Apple released several new features on iOS 16, most of which are available even if you don’t get an iPhone 14. Mail was one of the main apps that received a significant update. iOS 17 was much quieter for the Mail app, but one helpful change was still implemented. Considering how much better Apple Mail is now compared to previous years, you may want to get a better understanding of the complete changes for both software updates; doing so will let you use the app with less friction.
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If you want to catch up on Apple’s new Mail features for iOS 16 and iOS 17, you’re in the right place. This article will give you a run-through of what you can now do with the app.
A Quick Word Before Beginning: If You Can’t Access Your Emails in iOS 17…
After reinstalling the Mail app, I had an issue where I could technically sign into my account but was unable to access anything. I found that this was due to not “activating” my account on iOS, and you may run into the same problem if you’ve previously deleted Apple Mail and only just reinstalled it. Sometimes, you’ll see a pop-up message — but in other cases, you may not.
To fix this problem, go to Settings > Mail > Accounts. Choose your email address and make sure that Mail is toggled on. Then, reopen Apple Mail and everything should work.
Auto-Filling Verification Features
The Mail app only received one big change for iOS 17, but it’s a useful complement to all of the major updates made one year earlier.
If you’ve spent any period of time online, you will almost certainly have needed to fill in a verification code. These are separate from your password and a key feature of many websites’ two-factor authentication (2FA) procedures. Going to your emails to copy and paste the code can be tedious, but you no longer need to do that after downloading iOS 17.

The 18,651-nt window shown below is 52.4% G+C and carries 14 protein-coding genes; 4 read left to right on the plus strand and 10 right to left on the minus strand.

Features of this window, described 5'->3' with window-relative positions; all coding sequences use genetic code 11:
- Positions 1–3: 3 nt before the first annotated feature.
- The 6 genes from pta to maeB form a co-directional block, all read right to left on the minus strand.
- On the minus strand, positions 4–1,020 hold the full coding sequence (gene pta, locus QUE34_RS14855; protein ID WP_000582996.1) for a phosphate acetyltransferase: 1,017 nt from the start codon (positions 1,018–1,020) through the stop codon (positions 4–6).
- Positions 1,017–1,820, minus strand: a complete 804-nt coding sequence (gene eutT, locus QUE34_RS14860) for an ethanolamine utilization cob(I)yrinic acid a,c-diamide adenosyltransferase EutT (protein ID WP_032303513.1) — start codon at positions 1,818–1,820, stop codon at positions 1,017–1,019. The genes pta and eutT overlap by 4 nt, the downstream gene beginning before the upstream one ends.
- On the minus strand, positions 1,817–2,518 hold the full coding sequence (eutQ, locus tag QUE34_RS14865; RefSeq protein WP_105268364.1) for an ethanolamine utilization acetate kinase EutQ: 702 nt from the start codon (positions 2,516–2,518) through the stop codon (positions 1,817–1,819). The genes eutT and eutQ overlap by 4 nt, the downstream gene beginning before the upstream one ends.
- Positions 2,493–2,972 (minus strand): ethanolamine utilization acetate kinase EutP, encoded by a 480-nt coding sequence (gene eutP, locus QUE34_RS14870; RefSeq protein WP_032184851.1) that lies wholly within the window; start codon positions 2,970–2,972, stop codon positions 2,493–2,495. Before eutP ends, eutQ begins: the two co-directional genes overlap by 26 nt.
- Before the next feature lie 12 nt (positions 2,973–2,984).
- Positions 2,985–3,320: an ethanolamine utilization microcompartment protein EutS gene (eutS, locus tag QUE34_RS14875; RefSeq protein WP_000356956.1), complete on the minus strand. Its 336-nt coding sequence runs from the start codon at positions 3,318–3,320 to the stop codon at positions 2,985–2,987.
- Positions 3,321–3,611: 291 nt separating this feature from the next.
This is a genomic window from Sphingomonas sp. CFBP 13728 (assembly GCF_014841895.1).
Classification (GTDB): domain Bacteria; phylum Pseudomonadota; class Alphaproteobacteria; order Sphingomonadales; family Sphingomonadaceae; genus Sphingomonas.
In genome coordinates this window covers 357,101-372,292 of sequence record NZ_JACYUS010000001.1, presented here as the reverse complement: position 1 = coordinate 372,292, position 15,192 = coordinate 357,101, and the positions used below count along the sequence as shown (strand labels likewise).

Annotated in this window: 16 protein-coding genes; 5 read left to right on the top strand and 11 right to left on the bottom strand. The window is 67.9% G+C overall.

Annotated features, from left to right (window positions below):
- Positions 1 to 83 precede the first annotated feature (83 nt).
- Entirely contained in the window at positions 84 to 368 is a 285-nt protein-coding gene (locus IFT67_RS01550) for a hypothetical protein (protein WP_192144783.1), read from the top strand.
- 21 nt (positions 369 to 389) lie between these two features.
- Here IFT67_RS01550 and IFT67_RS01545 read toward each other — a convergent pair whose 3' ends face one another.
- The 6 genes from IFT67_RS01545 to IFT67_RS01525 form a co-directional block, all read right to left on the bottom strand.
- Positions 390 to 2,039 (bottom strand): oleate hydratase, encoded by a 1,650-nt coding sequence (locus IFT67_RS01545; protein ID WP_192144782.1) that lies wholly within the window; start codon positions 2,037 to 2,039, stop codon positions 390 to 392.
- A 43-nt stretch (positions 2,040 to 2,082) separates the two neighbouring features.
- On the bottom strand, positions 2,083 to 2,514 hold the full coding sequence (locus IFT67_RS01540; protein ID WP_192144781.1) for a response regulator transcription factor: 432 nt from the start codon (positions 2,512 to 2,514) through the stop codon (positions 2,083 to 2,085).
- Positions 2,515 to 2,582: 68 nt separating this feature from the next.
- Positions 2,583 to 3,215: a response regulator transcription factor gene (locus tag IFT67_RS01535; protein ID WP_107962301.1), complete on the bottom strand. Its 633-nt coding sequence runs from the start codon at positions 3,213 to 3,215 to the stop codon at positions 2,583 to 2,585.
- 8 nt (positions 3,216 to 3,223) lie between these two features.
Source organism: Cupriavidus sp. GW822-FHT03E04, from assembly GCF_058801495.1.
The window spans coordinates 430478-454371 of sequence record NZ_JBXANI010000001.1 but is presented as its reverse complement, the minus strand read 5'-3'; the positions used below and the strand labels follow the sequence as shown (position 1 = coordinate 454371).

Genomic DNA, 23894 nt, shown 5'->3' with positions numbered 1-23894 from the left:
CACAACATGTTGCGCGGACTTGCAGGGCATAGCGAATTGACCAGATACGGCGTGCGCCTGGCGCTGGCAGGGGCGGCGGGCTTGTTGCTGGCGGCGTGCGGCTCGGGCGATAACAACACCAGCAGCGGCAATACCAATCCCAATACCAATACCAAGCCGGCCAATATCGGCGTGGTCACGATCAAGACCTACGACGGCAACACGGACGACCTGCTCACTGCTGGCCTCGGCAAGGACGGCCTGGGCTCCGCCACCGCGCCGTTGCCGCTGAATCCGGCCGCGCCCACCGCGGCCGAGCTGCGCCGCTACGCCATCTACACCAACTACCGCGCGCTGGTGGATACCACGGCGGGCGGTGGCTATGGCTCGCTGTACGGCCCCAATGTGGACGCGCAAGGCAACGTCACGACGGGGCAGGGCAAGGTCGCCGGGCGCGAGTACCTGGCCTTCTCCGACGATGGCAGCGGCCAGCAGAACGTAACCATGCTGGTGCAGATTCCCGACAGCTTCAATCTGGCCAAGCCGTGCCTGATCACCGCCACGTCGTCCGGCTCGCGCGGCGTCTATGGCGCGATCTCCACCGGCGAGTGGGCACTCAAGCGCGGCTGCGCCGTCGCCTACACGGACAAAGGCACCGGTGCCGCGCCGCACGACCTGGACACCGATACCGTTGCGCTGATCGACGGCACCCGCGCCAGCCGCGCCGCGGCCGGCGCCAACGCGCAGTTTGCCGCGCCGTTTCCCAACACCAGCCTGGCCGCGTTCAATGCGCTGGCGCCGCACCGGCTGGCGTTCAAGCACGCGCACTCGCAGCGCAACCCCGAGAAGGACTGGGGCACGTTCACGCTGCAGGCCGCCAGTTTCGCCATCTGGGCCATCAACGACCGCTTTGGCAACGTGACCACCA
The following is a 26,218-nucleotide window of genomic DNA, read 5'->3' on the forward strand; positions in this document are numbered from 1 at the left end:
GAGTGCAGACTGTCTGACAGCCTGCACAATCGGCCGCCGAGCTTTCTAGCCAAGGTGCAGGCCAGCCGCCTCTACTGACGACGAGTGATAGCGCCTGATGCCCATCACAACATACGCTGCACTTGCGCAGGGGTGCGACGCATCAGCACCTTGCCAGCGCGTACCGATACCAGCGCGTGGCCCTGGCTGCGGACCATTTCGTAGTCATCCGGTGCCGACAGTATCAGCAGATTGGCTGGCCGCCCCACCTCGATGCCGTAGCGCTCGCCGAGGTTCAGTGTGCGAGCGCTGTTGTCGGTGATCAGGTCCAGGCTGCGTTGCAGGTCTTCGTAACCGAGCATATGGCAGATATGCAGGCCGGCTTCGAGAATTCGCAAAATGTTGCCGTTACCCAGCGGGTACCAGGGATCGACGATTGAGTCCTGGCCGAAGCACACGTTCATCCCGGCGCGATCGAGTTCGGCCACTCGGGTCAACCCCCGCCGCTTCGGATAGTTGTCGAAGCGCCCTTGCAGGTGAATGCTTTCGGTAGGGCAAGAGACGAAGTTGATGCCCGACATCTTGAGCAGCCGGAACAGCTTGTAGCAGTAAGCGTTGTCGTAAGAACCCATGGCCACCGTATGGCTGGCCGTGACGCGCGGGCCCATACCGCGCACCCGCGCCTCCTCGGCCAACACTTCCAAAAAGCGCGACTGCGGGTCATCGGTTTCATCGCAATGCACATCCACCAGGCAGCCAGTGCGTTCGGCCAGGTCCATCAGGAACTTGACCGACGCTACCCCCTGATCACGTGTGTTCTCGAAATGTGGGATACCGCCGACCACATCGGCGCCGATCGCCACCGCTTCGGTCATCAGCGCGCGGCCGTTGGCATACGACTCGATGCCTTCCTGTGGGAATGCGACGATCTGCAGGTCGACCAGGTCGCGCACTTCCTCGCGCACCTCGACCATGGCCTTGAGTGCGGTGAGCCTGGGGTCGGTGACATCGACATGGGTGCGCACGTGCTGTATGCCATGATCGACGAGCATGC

Now, you can fill out verification codes on websites in Safari — without any manual work required on your end. It works in a similar way to the “Copy From Messages” feature that you may have utilized within iPhone apps before.
Many people have busy lifestyles these days, and keeping track of everything is sometimes difficult. And if you’ve opened a message, getting back to it is especially tricky if you don’t respond immediately. Luckily, Apple has introduced a new feature that will give you a gentle nudge at a time that suits you.
In iOS 16, you can set a reminder for emails you want to respond to later. You can choose for your smartphone to remind you in an hour, tonight, or tomorrow. Alternatively, you can set up a custom date and time. Swipe left on the right-hand side of your email and select More before going to Remind Me and picking the option that fits you best.
Let’s face it: many of us have sent a message that we later wish we could take back. For example, we might have forgotten to add an important detail or noticed a spelling error that needs correcting. Luckily, unsending a message is now possible in the Mail app on iOS 16.
When you send an email in the Mail app, you can easily undo the action after upgrading to iOS 16. However, you should note that you can only do so within 30 seconds of sending it.
After sending your email, you will see a blue Undo Send option at the bottom of your app. Click on this, and the email will return to the page you saw while drafting it.
Brand Indicators for Message Identification (BIMI) is important for helping you determine whether messages you receive are legitimate. When a brand goes through the necessary authentication procedures, its logo appears as a profile picture in the message’s preview.
In iOS 16, Apple has introduced support for brands looking to verify their emails in this respect. For you as the end user, you should find it easier to determine which messages you receive are suspicious.
Schedule Your Email Sending
If you’ve got a bit of time, you might want to write an important email and get it out of the way. However, you might not wish to send it immediately. The recipient might not be awake, for example, or you might be sharing confidential information that’s under embargo.